Demand for loans increased and supply conditions eased in Central, Eastern and South-Eastern Europe—but improvements are primarily for households, rather than SMEs and big companies. Here’s what our CESEE banking survey shows

By Luca Gattini

The European Investment Bank runs a semi-annual bank lending survey for the Central, Eastern and South-Eastern Europe region to monitor, analyze and interpret banking and credit developments in the region. The survey investigates the strategies of international banks active in CESEE and the market conditions as assessed by the banks operating there.

International banking groups show supportive strategic orientations and market assessments

Cross-border banking groups signal positive strategic intentions towards their regional operations, pointing at full support for their subsidiaries and exposures during 2021. Around 60% of surveyed banking groups intend to maintain operations in the region (Figure 1), while 40% intend to somewhat expand operations.

The current stance remains an improvement from a couple of years ago, when an average of 20–30% of banking groups signaled intentions to either reduce or selectively reduce operations. It also suggests that many of the restructuring processes launched in the past have reached completion or are still on hold.

The profitability of regional operations fell somewhat last year during the first wave of the COVID-19 pandemic. Over the past six months, however, it is largely considered to have been equal to or higher than the profitability of overall group operations by more than 80% of banking groups, thus underpinning the positive strategic attitude to the region.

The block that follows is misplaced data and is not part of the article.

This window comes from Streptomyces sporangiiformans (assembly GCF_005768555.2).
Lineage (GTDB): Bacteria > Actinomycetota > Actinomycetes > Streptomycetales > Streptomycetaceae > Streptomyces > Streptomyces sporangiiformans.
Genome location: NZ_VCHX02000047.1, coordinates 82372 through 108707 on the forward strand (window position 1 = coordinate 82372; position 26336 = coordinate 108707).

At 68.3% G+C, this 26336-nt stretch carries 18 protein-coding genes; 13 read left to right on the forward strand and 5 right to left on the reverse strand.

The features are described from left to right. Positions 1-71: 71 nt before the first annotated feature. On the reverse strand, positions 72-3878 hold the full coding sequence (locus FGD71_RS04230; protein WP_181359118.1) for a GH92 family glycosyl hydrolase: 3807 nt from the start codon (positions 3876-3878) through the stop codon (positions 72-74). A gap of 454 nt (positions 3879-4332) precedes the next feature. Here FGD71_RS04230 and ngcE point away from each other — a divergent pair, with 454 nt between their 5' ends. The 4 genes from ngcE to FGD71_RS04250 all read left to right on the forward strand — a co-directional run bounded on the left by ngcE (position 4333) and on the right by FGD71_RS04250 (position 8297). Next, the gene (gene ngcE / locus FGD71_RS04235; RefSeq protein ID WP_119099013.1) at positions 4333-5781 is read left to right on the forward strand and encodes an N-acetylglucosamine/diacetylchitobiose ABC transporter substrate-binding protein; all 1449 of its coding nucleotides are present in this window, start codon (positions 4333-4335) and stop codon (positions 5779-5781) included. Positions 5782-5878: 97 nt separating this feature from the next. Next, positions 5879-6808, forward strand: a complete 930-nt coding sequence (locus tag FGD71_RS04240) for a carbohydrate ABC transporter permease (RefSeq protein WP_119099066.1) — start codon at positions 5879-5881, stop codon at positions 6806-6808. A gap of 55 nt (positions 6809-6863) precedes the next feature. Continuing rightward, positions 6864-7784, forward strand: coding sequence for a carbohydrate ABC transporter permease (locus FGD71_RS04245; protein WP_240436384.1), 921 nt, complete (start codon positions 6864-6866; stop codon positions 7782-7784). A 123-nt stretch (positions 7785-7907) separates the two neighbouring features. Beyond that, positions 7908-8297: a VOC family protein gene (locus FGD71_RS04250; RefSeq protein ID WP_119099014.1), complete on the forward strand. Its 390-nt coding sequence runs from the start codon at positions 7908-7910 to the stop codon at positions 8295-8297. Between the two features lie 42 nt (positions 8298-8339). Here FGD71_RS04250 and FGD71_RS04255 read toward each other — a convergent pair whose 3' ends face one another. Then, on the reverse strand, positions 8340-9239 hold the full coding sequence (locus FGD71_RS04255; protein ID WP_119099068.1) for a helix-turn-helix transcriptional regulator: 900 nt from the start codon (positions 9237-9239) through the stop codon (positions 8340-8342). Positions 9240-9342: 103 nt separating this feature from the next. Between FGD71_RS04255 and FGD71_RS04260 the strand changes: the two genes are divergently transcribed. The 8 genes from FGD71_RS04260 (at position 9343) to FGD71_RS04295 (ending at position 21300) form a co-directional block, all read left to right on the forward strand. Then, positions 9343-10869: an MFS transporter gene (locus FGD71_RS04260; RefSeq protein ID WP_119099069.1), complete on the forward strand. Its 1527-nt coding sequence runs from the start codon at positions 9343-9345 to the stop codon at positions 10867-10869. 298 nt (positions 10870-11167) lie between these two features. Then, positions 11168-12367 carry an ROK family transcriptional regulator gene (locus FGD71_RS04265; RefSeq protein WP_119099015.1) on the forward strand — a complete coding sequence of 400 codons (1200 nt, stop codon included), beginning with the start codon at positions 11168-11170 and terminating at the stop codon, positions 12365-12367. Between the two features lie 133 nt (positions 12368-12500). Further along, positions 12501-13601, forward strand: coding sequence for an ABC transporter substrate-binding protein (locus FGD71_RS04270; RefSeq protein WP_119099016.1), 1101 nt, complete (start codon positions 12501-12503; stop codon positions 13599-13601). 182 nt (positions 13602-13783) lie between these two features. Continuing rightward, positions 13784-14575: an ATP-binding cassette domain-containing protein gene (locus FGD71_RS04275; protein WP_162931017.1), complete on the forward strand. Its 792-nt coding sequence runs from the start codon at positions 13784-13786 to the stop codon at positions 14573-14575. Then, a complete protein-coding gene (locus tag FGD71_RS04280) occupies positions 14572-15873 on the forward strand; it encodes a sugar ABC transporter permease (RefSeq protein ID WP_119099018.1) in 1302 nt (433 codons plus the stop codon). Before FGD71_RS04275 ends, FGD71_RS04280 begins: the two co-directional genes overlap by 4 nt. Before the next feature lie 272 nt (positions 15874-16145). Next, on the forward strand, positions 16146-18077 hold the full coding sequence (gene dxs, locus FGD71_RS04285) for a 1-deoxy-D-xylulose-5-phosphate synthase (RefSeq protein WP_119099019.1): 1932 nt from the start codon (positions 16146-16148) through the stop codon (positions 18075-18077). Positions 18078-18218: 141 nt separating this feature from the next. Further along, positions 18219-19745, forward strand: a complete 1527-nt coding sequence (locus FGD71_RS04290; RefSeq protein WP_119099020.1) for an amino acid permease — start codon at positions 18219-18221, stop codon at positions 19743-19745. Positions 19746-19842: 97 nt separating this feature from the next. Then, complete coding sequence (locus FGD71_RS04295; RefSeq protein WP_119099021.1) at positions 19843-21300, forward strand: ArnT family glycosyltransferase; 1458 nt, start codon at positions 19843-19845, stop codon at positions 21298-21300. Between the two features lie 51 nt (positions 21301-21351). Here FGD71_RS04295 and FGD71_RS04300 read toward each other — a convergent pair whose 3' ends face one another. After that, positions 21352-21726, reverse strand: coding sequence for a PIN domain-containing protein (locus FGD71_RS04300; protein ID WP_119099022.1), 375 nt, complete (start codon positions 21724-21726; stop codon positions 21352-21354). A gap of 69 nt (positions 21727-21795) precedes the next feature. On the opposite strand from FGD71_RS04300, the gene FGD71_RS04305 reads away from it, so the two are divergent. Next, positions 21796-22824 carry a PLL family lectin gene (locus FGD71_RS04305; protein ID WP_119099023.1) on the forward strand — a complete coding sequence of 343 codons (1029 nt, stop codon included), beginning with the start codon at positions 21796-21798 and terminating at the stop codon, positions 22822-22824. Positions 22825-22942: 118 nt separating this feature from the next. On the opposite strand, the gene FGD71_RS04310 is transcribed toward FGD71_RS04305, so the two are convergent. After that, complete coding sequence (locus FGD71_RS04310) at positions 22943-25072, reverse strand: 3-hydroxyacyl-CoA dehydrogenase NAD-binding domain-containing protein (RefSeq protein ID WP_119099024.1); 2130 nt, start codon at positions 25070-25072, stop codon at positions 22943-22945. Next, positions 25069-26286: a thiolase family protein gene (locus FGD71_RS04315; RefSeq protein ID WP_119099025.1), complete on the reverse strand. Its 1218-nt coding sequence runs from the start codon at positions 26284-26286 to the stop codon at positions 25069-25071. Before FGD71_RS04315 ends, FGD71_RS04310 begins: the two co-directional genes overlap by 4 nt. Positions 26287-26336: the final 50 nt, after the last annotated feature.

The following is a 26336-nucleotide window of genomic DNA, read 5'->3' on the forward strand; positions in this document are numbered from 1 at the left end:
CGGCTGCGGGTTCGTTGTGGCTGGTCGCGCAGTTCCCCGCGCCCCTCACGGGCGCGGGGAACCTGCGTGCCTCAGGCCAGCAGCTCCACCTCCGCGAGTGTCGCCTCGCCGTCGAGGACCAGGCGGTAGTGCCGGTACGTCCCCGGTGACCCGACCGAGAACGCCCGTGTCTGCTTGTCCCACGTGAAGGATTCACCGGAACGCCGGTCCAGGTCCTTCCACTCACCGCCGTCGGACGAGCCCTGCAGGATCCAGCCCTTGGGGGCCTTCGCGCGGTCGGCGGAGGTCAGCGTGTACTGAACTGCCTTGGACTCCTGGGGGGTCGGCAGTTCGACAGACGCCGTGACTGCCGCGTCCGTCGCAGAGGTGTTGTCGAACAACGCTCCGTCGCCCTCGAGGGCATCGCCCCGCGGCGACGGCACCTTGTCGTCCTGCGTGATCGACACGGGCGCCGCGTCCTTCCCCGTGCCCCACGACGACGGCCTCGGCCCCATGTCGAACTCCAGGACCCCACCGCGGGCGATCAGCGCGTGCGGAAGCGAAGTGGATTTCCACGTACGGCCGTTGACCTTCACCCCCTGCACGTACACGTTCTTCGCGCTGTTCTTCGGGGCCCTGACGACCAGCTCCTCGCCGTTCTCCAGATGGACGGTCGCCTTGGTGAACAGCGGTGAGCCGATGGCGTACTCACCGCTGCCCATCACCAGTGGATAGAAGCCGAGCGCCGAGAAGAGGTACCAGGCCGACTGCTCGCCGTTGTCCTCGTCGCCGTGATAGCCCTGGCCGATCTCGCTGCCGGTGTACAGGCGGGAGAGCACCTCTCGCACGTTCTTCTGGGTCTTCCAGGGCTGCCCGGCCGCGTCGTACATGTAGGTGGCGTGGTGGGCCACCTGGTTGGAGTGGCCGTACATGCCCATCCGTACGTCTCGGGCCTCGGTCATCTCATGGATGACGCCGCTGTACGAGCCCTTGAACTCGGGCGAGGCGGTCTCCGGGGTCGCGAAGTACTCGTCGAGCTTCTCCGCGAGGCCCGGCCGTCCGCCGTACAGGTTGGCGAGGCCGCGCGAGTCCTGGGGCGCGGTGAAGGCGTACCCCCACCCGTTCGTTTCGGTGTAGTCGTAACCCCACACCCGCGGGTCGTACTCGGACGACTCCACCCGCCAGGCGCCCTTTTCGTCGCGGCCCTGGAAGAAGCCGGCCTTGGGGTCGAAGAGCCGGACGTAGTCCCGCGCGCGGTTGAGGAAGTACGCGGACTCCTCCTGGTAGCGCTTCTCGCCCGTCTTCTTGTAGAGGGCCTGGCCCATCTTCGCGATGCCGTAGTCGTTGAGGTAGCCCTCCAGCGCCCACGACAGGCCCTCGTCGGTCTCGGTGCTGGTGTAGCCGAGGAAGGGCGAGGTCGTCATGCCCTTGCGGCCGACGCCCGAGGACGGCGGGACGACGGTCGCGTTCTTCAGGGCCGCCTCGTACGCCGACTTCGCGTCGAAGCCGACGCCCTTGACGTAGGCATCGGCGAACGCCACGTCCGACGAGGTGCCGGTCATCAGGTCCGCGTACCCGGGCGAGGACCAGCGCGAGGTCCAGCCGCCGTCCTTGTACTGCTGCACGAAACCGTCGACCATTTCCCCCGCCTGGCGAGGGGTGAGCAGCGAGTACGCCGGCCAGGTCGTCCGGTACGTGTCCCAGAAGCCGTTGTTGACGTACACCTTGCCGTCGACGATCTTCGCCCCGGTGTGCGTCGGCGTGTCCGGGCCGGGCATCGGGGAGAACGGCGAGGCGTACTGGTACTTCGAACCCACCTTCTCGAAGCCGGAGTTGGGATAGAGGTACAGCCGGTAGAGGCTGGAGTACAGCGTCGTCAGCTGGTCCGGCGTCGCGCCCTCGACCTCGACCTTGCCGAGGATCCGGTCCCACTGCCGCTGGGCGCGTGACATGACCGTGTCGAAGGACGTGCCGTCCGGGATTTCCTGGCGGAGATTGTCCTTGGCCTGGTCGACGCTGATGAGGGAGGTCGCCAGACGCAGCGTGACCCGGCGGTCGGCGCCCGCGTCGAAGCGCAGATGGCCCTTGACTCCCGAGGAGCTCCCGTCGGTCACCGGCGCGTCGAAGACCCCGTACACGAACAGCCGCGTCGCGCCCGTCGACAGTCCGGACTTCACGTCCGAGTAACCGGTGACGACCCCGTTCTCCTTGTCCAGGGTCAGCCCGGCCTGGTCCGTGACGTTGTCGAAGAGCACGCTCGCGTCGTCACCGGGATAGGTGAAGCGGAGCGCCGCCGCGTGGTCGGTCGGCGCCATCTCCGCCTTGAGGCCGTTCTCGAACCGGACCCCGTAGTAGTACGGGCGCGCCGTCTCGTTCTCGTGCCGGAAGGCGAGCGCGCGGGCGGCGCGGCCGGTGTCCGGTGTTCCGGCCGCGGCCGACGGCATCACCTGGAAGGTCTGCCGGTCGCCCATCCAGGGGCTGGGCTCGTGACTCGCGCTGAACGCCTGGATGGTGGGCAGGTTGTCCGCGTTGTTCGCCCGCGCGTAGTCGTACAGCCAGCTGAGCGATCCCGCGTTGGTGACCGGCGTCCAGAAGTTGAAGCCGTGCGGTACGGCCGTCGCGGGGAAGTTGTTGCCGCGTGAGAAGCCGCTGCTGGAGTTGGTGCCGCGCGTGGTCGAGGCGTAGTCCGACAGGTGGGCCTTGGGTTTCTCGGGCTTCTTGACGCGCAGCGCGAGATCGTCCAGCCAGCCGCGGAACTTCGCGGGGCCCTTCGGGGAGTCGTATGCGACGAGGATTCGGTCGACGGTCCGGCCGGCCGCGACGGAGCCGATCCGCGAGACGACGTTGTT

>@EIB – CESEE Bank Lending Survey
Figure 1. Group-level long-term strategies (beyond 12 months) in CESEE ©EIB – CESEE Bank Lending Survey

Balance sheet stability supports the region

Deleveraging at the group level (Figure 2) had already slowed significantly pre-pandemic (since 2017), when assessed against 2013 and 2014 levels. This trend persists in the latest survey. Specifically, the share of banks expecting to deleverage is at the lowest level since 2013, with many banking groups reporting a generalised stability stance or even an expected increase in their loan-to-deposit ratios compared to 2020. To corroborate this evidence, after the large negative COVID-19 shock in spring 2020, the trend in banking exposures to the region was positive over the past six months and expectations are for further expansions. This also signals that policy responses have been able to limit the most abrupt negative effects so far, thus avoiding unwarranted deleveraging.

>@EIB – CESEE Bank Lending Survey
Figure 2. Loan-to-deposit ratio (expectations over the next six months) ©EIB – CESEE Bank Lending Survey

CESEE subsidiaries and local banks report an increase in demand for credit over the past six months

After contracting sharply in Q2 and Q3 2020, demand for loans and credit lines has continued to increase in the last six months (Figure 3) and accelerated further, compared to the initial part of 2021. This positive trend in demand is also aligned with expectations formulated in the spring 2021 survey.

The rise in demand was primarily supported by working capital, together with positive housing market prospects, consumer confidence and consumer expenditure needs. Debt restructuring started to make a positive contribution in March/April 2020, having had negligible influence in pre-pandemic years. However, its impact has been decreasing over time. Notably, support for demand from investment loans turned positive again after sharp contractions in 2020 and early 2021. This turnaround signals an improvement in real economic conditions for companies.

>@EIB – CESEE Bank Lending Survey